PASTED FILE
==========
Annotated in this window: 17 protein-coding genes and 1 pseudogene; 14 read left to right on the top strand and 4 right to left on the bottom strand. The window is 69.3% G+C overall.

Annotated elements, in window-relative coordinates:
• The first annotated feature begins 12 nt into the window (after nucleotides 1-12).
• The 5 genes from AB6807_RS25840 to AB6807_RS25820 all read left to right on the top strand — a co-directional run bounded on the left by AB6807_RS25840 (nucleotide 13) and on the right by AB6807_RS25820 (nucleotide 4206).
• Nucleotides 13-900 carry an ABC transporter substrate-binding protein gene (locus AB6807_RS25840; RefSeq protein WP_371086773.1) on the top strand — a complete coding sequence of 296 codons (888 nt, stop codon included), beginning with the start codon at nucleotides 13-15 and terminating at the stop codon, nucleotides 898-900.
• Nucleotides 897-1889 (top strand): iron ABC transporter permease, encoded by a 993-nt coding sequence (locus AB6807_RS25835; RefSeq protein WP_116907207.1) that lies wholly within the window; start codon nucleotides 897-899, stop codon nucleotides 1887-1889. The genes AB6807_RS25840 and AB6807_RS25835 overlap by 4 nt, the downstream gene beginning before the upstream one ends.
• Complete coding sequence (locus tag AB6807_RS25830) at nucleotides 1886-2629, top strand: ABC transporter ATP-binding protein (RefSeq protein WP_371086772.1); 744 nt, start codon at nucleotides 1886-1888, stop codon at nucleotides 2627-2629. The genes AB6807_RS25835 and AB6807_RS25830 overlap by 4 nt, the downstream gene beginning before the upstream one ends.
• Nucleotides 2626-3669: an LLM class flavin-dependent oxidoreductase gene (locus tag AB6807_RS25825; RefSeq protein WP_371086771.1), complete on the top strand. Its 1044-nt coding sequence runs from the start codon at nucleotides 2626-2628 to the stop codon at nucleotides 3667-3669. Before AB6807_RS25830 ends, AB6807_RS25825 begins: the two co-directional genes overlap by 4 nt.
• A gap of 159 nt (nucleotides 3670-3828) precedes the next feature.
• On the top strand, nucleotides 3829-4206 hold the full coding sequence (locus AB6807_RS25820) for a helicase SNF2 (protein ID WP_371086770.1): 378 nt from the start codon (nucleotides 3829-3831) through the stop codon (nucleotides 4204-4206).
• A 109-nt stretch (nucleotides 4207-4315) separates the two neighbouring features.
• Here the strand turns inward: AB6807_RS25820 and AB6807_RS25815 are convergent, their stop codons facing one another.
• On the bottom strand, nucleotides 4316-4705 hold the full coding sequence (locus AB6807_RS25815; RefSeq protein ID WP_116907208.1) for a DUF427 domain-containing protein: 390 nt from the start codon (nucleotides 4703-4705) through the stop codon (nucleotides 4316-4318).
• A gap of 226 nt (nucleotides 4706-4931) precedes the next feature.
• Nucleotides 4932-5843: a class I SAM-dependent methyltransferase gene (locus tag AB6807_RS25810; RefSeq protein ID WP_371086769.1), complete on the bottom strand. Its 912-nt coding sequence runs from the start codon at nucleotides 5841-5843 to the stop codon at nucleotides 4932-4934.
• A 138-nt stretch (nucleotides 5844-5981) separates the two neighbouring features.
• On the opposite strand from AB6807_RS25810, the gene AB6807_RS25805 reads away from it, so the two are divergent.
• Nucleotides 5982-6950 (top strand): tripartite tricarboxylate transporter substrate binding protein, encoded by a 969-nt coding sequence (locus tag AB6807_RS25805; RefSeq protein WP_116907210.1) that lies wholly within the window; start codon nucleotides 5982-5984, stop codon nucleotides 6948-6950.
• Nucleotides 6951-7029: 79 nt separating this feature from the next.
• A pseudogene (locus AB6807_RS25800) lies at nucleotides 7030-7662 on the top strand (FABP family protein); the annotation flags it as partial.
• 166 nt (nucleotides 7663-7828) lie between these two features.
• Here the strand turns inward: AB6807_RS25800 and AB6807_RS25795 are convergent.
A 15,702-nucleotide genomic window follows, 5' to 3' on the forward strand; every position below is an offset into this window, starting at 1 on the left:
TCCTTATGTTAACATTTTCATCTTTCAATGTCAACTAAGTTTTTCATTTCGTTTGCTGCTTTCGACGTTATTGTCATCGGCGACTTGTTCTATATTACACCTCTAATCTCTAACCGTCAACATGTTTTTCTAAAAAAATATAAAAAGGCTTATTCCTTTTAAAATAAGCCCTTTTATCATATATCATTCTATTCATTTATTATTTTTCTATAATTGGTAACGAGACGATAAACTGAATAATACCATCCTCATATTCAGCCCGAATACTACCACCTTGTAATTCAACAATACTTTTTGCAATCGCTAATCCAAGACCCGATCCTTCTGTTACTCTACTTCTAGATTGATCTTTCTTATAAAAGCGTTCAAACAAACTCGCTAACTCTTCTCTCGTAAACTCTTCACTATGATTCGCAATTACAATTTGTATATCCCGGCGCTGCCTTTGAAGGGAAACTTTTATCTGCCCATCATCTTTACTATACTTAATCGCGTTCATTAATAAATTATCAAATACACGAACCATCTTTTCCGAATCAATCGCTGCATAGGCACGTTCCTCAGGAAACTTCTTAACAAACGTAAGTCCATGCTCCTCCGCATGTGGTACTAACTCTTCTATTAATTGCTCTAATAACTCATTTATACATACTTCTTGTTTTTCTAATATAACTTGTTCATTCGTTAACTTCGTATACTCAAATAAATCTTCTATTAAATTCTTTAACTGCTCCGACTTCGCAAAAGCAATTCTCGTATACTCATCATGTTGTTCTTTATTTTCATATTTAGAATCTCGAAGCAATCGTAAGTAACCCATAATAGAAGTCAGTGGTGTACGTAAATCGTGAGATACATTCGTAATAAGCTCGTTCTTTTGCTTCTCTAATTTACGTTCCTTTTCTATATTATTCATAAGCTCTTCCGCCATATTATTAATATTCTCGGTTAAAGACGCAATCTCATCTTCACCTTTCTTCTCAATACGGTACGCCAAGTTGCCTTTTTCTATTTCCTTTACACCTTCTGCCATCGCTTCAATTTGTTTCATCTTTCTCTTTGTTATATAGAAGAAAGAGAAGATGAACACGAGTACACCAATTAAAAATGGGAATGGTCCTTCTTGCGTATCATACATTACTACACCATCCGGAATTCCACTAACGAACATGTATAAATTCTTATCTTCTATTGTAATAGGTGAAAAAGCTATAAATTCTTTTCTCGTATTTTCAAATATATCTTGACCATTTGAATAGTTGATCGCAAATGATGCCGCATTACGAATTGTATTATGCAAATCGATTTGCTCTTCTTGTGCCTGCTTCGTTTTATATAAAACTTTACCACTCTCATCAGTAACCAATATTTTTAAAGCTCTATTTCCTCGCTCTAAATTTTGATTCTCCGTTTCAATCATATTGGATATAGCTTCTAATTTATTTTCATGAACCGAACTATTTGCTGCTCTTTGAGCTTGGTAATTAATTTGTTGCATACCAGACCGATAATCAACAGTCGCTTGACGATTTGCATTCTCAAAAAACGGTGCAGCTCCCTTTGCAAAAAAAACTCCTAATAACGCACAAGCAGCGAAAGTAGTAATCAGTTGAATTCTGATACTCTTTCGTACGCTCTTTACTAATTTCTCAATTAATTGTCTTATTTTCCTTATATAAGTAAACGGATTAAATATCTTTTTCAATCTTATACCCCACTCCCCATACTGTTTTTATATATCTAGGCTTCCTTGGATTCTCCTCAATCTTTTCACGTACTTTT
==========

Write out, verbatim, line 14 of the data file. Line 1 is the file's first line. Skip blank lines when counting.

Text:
• A gap of 226 nt (nucleotides 4706-4931) precedes the next feature.